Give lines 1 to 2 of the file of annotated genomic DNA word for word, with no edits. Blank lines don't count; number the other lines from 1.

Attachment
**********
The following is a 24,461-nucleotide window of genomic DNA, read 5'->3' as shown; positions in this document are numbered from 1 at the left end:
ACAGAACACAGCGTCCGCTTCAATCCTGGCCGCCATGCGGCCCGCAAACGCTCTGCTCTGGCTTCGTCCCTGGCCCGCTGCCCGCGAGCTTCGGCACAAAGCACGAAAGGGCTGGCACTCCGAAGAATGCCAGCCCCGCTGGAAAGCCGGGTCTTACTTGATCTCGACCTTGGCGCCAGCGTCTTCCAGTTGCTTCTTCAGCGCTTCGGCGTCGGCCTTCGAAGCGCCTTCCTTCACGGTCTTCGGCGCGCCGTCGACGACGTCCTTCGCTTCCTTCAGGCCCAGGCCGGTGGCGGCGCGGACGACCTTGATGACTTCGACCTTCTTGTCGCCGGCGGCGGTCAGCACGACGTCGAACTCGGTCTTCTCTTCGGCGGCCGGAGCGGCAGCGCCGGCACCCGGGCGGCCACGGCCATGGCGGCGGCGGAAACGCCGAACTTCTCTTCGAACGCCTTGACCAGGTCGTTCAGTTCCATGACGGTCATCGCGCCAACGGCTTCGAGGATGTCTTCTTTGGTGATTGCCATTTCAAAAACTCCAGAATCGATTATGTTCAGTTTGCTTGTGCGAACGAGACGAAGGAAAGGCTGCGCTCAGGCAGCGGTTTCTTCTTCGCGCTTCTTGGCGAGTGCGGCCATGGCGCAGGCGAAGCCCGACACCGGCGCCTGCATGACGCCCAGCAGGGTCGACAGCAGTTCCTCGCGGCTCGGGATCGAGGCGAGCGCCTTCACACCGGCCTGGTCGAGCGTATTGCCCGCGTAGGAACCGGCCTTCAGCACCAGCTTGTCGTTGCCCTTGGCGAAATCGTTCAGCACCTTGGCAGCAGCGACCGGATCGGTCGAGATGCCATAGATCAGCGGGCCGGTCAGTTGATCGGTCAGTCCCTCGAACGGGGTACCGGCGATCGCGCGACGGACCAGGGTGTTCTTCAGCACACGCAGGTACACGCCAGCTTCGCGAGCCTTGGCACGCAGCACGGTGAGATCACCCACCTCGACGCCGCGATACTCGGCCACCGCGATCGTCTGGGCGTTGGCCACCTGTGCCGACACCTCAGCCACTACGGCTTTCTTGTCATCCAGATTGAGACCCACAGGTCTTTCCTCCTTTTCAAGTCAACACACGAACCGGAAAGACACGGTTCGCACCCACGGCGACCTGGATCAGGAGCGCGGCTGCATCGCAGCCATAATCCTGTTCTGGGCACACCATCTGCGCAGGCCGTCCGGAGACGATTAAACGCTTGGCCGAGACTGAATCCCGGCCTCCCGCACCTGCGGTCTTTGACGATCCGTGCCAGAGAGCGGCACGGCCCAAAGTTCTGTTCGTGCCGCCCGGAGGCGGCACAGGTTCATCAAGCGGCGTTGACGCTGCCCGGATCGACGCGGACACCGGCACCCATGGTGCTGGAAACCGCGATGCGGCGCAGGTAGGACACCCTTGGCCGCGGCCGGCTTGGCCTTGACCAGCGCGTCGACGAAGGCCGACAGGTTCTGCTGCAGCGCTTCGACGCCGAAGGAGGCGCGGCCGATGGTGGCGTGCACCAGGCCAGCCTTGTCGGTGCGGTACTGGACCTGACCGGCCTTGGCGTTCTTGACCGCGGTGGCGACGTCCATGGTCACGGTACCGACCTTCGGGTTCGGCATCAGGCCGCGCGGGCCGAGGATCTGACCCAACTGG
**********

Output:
The following is a 24,461-nucleotide window of genomic DNA, read 5'->3' as shown; positions in this document are numbered from 1 at the left end:
ACAGAACACAGCGTCCGCTTCAATCCTGGCCGCCATGCGGCCCGCAAACGCTCTGCTCTGGCTTCGTCCCTGGCCCGCTGCCCGCGAGCTTCGGCACAAAGCACGAAAGGGCTGGCACTCCGAAGAATGCCAGCCCCGCTGGAAAGCCGGGTCTTACTTGATCTCGACCTTGGCGCCAGCGTCTTCCAGTTGCTTCTTCAGCGCTTCGGCGTCGGCCTTCGAAGCGCCTTCCTTCACGGTCTTCGGCGCGCCGTCGACGACGTCCTTCGCTTCCTTCAGGCCCAGGCCGGTGGCGGCGCGGACGACCTTGATGACTTCGACCTTCTTGTCGCCGGCGGCGGTCAGCACGACGTCGAACTCGGTCTTCTCTTCGGCGGCCGGAGCGGCAGCGCCGGCACCCGGGCGGCCACGGCCATGGCGGCGGCGGAAACGCCGAACTTCTCTTCGAACGCCTTGACCAGGTCGTTCAGTTCCATGACGGTCATCGCGCCAACGGCTTCGAGGATGTCTTCTTTGGTGATTGCCATTTCAAAAACTCCAGAATCGATTATGTTCAGTTTGCTTGTGCGAACGAGACGAAGGAAAGGCTGCGCTCAGGCAGCGGTTTCTTCTTCGCGCTTCTTGGCGAGTGCGGCCATGGCGCAGGCGAAGCCCGACACCGGCGCCTGCATGACGCCCAGCAGGGTCGACAGCAGTTCCTCGCGGCTCGGGATCGAGGCGAGCGCCTTCACACCGGCCTGGTCGAGCGTATTGCCCGCGTAGGAACCGGCCTTCAGCACCAGCTTGTCGTTGCCCTTGGCGAAATCGTTCAGCACCTTGGCAGCAGCGACCGGATCGGTCGAGATGCCATAGATCAGCGGGCCGGTCAGTTGATCGGTCAGTCCCTCGAACGGGGTACCGGCGATCGCGCGACGGACCAGGGTGTTCTTCAGCACACGCAGGTACACGCCAGCTTCGCGAGCCTTGGCACGCAGCACGGTGAGATCACCCACCTCGACGCCGCGATACTCGGCCACCGCGATCGTCTGGGCGTTGGCCACCTGTGCCGACACCTCAGCCACTACGGCTTTCTTGTCATCCAGATTGAGACCCACAGGTCTTTCCTCCTTTTCAAGTCAACACACGAACCGGAAAGACACGGTTCGCACCCACGGCGACCTGGATCAGGAGCGCGGCTGCATCGCAGCCATAATCCTGTTCTGGGCACACCATCTGCGCAGGCCGTCCGGAGACGATTAAACGCTTGGCCGAGACTGAATCCCGGCCTCCCGCACCTGCGGTCTTTGACGATCCGTGCCAGAGAGCGGCACGGCCCAAAGTTCTGTTCGTGCCGCCCGGAGGCGGCACAGGTTCATCAAGCGGCGTTGACGCTGCCCGGATCGACGCGGACACCGGCACCCATGGTGCTGGAAACCGCGATGCGGCGCAGGTAGGACACCCTTGGCCGCGGCCGGCTTGGCCTTGACCAGCGCGTCGACGAAGGCCGACAGGTTCTGCTGCAGCGCTTCGACGCCGAAGGAGGCGCGGCCGATGGTGGCGTGCACCAGGCCAGCCTTGTCGGTGCGGTACTGGACCTGACCGGCCTTGGCGTTCTTGACCGCGGTGGCGACGTCCATGGTCACGGTACCGACCTTCGGGTTCGGCATCAGGCCGCGCGGGCCGAGGATCTGACCCAACTGG